Having low diastolic blood pressure may be a risk factor for glaucoma in people suffering from migraine, a new report has suggested.
Dr Yury Astakhov, of Pavlov Medical University, St Petersburg, studied how blood pressure levels may be related to the development of glaucoma in people who suffer from migraine.
As understanding such effects is important for doctors in determining how to treat patients with multiple diseases, and migraine is a known risk factor for open-angle glaucoma, the team compared day and night-time systolic and diastolic blood pressures in 12 patients who had migraine and glaucoma against 16 patients with migraine but no glaucoma.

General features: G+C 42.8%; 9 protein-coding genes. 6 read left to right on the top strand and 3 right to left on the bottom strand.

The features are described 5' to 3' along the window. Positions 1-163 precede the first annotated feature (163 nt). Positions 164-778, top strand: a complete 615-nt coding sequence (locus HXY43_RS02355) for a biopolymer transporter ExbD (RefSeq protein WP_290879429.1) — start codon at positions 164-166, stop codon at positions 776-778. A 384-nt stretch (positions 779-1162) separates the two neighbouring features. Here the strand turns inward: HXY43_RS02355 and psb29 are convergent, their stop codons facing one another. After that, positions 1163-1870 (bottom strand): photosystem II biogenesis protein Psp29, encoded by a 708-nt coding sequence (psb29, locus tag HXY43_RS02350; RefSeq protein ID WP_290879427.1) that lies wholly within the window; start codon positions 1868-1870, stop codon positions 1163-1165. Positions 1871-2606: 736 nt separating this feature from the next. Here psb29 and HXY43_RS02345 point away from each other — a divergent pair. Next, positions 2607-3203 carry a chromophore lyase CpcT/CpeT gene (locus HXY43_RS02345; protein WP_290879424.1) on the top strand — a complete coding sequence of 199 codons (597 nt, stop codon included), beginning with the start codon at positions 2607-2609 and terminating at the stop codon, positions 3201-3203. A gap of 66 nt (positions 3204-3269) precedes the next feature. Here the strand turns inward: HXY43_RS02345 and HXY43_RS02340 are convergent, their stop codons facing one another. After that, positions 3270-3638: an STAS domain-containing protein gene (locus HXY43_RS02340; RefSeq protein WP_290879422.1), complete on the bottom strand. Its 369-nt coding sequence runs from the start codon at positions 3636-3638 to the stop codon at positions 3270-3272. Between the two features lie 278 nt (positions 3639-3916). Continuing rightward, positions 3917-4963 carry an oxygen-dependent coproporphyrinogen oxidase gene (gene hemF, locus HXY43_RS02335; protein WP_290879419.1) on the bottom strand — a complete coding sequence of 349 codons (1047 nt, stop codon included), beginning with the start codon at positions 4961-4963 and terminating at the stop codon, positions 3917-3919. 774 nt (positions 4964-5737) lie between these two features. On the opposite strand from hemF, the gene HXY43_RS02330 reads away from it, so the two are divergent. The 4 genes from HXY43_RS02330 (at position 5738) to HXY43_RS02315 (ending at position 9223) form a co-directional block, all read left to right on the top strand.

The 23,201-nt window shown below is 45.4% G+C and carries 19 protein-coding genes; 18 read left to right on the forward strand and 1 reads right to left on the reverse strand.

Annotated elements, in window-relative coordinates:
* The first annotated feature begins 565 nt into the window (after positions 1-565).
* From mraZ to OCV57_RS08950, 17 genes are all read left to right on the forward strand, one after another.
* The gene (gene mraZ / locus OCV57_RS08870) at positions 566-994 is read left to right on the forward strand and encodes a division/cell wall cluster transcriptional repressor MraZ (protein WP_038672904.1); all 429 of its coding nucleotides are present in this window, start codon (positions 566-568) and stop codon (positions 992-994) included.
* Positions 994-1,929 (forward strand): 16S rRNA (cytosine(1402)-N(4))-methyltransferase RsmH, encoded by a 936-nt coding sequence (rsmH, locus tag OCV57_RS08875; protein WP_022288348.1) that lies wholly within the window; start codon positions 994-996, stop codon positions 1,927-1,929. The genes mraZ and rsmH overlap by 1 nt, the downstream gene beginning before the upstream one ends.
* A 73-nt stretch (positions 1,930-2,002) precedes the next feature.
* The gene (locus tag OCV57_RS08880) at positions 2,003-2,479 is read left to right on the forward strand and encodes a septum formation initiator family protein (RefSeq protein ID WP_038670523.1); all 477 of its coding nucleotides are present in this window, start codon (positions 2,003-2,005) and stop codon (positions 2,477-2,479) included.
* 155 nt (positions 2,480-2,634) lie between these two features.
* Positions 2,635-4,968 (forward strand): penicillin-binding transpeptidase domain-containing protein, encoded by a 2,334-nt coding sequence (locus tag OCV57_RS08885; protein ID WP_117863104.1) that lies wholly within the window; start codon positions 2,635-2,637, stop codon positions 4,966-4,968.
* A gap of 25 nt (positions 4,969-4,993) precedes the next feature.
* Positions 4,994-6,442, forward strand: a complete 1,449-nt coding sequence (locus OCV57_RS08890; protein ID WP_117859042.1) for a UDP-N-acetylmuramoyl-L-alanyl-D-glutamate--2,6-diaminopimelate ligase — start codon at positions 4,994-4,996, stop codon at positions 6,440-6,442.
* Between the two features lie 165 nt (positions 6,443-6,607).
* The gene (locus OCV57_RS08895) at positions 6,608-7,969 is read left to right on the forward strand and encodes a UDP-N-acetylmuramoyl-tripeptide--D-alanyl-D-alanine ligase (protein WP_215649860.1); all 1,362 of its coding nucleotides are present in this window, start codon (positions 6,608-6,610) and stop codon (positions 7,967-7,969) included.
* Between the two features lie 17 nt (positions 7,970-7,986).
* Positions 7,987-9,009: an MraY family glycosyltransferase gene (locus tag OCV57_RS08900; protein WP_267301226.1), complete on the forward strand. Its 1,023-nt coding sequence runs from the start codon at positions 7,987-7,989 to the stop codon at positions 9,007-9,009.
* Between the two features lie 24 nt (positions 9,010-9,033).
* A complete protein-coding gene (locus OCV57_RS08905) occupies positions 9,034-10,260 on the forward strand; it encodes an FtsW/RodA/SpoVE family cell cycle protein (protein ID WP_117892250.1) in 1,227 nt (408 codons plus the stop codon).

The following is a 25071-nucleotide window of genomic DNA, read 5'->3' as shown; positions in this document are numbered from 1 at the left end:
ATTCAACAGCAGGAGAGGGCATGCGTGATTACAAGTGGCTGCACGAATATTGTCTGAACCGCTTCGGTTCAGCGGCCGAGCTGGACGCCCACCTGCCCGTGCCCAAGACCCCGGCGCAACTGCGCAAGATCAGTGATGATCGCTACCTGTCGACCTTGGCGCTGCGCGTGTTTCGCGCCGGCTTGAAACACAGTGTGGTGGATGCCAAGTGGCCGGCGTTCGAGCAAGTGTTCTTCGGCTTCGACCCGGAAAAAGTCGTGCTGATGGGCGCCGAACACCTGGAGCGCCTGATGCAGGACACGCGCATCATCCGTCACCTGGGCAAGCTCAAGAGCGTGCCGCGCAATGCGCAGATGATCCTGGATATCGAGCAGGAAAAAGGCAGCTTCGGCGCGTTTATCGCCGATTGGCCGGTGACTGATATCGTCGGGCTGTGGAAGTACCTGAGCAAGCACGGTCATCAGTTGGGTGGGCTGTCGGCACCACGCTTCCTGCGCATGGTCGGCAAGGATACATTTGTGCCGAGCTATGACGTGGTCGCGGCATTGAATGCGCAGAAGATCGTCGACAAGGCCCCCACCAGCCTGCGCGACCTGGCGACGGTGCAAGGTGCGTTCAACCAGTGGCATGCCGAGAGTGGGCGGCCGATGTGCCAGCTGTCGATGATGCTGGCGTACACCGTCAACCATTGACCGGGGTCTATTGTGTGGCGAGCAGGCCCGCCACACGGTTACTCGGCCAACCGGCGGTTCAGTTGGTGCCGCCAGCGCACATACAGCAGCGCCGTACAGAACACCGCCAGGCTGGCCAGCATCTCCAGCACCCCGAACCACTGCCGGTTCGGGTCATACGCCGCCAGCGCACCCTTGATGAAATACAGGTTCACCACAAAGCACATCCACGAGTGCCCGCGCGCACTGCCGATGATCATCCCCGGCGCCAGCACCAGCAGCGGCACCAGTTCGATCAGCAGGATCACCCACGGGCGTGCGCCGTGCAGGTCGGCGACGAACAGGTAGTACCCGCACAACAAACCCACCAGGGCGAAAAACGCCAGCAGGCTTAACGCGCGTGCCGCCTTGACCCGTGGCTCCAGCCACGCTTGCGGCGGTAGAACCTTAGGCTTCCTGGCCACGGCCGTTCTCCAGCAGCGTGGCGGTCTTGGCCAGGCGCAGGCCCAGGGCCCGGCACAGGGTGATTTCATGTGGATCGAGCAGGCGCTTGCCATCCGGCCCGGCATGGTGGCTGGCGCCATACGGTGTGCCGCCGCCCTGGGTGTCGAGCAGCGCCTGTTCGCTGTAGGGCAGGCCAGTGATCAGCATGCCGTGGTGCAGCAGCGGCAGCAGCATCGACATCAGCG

The significant difference was in night-time diastolic pressure - migraine patients with glaucoma had excessive decreases in their diastolic pressure levels.
"We conclude that low diastolic blood pressure at night is a possible risk factor for glaucoma in patients with migraine," Dr Astakhov concluded.
It comes after specialists at the University of Western Ontario discovered there is a causal link between enhanced visual abilities and reorganisation of the part of the brain that usually handles auditory input in congenitally deaf cats.
by Martin Burns